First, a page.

About the Center

Ackerman Center Sign

Founded by Holocaust scholar and survivor Dr. Zsuzsanna Ozsváth in 1986 with the mission of Teaching the Past, Changing the Future, the Holocaust Studies Program at UT Dallas has earned an international reputation for excellence. The Ackerman Center has grown into a distinguished and publicly-engaged academic center that provides an in-depth view of the Holocaust within a dedicated facility. We provide an educational, engaging, and transformative experience for our diverse students, who carry our mission with them as educators, professionals, and leaders in America and around the world.

The Ackerman Center has five endowed faculty positions, two visiting assistant professors, and one full-time research assistant professor. The center offers a unique multi-faceted learning environment supported by a research library housing the prestigious Arnold A. Jaffe Holocaust Library Collection.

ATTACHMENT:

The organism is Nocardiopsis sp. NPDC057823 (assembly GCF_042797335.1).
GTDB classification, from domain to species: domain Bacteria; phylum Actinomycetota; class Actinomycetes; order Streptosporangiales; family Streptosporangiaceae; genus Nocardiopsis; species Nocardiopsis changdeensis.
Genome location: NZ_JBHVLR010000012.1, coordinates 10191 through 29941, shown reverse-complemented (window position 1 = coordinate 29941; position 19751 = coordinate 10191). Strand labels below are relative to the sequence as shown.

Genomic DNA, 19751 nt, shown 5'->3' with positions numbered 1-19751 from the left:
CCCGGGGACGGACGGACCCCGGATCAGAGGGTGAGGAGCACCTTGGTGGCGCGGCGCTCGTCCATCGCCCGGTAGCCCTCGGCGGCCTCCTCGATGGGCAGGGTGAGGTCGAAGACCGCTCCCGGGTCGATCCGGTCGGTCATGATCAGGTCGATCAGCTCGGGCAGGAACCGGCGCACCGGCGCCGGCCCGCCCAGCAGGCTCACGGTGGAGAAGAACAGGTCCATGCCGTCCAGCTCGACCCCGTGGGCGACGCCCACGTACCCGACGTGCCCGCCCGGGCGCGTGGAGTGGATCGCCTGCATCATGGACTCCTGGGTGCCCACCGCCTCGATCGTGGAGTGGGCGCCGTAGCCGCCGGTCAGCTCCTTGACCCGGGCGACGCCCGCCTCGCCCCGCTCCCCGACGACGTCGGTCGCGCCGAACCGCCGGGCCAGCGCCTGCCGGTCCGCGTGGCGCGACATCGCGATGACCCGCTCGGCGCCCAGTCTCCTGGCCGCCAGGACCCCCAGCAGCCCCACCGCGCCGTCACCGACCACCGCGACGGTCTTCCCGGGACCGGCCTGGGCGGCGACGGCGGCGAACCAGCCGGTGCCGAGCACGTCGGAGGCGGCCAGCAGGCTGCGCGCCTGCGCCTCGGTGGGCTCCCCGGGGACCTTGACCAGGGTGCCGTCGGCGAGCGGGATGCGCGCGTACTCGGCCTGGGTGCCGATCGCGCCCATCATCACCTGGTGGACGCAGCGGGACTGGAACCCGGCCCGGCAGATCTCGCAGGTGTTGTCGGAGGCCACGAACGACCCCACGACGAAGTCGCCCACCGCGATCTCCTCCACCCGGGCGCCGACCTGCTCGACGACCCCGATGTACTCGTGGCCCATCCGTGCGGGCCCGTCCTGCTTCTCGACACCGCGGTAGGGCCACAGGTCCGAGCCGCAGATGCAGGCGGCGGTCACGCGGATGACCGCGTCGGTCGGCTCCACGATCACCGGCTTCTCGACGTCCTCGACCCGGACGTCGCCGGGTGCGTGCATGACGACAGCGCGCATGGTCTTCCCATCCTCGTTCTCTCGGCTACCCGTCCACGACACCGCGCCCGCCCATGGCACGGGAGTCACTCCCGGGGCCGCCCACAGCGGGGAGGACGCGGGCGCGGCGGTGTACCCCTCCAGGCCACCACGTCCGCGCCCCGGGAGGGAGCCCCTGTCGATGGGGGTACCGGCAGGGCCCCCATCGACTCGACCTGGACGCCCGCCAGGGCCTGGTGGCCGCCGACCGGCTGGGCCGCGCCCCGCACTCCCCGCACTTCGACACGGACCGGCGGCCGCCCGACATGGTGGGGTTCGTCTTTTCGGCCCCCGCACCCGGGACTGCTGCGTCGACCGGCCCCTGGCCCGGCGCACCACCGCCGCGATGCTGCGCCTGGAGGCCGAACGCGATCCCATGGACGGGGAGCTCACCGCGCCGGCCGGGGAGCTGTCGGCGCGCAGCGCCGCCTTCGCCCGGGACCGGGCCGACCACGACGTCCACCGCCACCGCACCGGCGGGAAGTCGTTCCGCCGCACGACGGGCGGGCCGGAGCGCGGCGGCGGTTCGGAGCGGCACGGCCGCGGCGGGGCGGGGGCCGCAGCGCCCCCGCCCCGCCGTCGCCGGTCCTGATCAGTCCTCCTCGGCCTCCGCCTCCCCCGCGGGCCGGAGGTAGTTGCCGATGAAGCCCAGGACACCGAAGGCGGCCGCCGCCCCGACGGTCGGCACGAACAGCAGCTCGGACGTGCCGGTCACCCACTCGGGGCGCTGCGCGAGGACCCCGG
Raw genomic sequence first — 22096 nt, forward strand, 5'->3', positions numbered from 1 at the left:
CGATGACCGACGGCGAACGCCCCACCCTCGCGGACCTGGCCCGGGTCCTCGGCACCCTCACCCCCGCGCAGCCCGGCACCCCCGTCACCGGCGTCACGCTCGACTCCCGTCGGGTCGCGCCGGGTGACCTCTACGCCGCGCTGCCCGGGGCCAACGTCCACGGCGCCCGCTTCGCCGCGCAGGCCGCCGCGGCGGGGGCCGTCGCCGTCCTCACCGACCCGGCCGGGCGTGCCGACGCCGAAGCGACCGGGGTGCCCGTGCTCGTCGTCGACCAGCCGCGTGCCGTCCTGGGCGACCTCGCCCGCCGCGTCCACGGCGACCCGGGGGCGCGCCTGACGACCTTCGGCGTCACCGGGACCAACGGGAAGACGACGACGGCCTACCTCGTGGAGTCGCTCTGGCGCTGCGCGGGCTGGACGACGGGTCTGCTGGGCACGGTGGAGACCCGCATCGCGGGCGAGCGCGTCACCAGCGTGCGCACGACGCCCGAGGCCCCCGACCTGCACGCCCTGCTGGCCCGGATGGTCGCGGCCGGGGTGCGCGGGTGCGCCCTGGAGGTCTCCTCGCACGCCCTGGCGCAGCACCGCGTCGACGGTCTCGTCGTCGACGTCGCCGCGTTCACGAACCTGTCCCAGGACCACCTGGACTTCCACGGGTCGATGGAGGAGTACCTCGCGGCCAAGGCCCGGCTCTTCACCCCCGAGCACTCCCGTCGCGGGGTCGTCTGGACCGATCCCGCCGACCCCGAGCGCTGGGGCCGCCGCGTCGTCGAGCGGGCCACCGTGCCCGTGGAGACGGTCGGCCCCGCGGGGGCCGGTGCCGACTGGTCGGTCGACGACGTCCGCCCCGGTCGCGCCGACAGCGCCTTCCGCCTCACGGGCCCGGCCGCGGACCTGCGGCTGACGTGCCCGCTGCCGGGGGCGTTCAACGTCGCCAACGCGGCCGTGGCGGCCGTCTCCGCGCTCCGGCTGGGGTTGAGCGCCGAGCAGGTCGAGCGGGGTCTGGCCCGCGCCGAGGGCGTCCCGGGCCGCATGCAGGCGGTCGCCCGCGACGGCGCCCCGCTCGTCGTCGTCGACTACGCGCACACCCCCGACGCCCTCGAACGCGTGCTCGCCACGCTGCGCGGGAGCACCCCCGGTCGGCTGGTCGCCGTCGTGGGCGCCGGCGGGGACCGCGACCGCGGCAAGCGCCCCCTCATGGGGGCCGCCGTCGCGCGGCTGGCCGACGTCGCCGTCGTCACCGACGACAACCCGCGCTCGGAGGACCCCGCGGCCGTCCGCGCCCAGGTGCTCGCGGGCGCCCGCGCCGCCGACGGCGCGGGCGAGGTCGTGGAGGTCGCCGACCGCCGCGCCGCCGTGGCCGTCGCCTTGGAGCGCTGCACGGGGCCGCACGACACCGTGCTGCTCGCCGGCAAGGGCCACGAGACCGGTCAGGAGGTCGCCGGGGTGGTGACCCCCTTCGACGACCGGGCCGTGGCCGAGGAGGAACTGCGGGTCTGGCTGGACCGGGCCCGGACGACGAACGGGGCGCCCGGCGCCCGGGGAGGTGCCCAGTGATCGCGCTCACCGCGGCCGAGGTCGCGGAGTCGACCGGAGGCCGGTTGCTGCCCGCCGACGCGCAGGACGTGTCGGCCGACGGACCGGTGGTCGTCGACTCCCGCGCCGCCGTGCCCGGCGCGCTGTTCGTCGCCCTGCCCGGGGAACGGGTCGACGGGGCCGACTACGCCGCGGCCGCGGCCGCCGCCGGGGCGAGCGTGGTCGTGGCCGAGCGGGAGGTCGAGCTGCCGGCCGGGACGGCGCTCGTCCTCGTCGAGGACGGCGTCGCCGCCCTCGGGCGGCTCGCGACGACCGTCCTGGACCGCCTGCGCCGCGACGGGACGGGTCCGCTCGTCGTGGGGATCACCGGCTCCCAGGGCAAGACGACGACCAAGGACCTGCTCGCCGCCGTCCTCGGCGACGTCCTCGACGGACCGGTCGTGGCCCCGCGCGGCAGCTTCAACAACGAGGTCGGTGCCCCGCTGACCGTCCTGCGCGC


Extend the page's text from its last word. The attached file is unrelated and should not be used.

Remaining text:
Our academic program is complemented by a substantial outreach program that includes free public events such as teacher workshops, film screenings, and lectures from distinguished scholars. With the recent rise of anti-Semitism and human rights violations, the lessons of the Holocaust are more important than ever in the 21st century. By advancing a continuous engagement with the past, the Ackerman Center will be a vital part of promoting solutions to the challenges to global justice and peace in our world.

The University of Texas at Dallas

Founded in 1969, The University of Texas at Dallas (UT Dallas) began as a modest collection of research stations in a North Texas cotton field. Today, UT Dallas’ footprint is vastly different, serving the Dallas-Fort Worth Metroplex and the State of Texas as a global leader in innovative, high quality research and education. Its mission is to 1) produce engaged graduates who are well-prepared for life, work, and leadership; 2) advance excellent educational and research programs in the natural and social sciences, engineering and technology, business, and arts and humanities; and 3) transform ideas into actions that benefit the economic, social, and cultural lives of the people of Texas.